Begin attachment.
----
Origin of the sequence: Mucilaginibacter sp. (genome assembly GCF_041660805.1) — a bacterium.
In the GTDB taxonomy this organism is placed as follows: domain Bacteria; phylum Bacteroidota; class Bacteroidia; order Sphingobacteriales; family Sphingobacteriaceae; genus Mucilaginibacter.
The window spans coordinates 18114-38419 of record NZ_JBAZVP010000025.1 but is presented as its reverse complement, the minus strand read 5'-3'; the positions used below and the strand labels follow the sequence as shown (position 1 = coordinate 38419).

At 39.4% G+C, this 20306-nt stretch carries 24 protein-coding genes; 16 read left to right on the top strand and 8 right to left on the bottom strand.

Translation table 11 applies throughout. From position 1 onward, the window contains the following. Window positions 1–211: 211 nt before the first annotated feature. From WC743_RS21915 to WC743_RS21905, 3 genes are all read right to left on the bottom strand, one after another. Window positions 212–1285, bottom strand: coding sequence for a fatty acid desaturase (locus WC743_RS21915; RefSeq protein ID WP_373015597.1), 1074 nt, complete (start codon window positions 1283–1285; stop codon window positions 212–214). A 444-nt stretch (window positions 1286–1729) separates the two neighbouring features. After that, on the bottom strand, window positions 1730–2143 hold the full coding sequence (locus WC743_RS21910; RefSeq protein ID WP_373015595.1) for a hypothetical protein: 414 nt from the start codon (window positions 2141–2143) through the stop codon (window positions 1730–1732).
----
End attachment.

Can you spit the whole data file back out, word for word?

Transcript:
Origin of the sequence: Mucilaginibacter sp. (genome assembly GCF_041660805.1) — a bacterium.
In the GTDB taxonomy this organism is placed as follows: domain Bacteria; phylum Bacteroidota; class Bacteroidia; order Sphingobacteriales; family Sphingobacteriaceae; genus Mucilaginibacter.
The window spans coordinates 18114-38419 of record NZ_JBAZVP010000025.1 but is presented as its reverse complement, the minus strand read 5'-3'; the positions used below and the strand labels follow the sequence as shown (position 1 = coordinate 38419).

At 39.4% G+C, this 20306-nt stretch carries 24 protein-coding genes; 16 read left to right on the top strand and 8 right to left on the bottom strand.

Translation table 11 applies throughout. From position 1 onward, the window contains the following. Window positions 1–211: 211 nt before the first annotated feature. From WC743_RS21915 to WC743_RS21905, 3 genes are all read right to left on the bottom strand, one after another. Window positions 212–1285, bottom strand: coding sequence for a fatty acid desaturase (locus WC743_RS21915; RefSeq protein ID WP_373015597.1), 1074 nt, complete (start codon window positions 1283–1285; stop codon window positions 212–214). A 444-nt stretch (window positions 1286–1729) separates the two neighbouring features. After that, on the bottom strand, window positions 1730–2143 hold the full coding sequence (locus WC743_RS21910; RefSeq protein ID WP_373015595.1) for a hypothetical protein: 414 nt from the start codon (window positions 2141–2143) through the stop codon (window positions 1730–1732).